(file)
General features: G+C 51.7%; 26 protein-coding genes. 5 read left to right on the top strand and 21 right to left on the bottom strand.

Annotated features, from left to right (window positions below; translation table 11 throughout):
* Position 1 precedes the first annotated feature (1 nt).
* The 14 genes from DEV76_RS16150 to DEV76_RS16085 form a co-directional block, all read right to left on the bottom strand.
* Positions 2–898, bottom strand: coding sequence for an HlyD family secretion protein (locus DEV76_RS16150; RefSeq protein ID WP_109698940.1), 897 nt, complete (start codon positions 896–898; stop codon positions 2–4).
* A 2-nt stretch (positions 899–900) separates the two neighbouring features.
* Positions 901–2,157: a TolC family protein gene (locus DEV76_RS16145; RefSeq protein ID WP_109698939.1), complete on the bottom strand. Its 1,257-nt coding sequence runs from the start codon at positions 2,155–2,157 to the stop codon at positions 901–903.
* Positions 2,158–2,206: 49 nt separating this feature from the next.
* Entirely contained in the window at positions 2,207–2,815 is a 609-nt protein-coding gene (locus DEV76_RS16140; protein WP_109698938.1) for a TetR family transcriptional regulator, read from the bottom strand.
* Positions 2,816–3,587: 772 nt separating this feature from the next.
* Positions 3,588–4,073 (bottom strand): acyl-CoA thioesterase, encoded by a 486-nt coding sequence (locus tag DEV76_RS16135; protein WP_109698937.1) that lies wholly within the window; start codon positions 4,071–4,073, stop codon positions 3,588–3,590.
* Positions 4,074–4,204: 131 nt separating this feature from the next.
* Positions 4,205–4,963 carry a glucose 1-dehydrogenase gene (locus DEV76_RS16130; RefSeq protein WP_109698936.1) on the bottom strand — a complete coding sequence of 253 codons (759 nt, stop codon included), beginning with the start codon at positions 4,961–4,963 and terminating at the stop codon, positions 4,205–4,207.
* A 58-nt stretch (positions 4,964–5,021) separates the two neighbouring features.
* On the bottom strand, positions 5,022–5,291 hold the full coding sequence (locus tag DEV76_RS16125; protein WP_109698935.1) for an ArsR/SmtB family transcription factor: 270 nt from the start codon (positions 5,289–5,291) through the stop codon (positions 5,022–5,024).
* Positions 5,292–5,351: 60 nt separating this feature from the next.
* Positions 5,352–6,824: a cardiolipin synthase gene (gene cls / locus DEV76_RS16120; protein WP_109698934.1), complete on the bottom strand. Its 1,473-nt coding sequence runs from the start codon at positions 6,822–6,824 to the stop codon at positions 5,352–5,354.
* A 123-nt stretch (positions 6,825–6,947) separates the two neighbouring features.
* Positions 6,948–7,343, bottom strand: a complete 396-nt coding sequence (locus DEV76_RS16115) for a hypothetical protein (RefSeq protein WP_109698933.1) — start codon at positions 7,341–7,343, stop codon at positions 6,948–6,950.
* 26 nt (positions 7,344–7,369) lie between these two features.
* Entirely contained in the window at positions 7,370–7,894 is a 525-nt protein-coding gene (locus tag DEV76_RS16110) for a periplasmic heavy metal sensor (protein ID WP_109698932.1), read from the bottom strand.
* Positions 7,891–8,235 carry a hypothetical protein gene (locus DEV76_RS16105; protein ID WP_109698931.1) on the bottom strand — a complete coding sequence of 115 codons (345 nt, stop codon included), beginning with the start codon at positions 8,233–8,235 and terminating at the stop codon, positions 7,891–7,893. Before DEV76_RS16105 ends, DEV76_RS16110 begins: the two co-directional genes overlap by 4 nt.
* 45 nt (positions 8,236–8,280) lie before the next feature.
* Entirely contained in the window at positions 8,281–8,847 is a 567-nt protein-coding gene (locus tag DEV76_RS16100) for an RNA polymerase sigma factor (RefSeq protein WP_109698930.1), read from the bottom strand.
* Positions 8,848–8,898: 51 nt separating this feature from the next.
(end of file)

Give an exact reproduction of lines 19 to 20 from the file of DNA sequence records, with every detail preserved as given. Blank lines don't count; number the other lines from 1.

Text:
* Positions 6,948–7,343, bottom strand: a complete 396-nt coding sequence (locus DEV76_RS16115) for a hypothetical protein (RefSeq protein WP_109698933.1) — start codon at positions 7,341–7,343, stop codon at positions 6,948–6,950.
* 26 nt (positions 7,344–7,369) lie between these two features.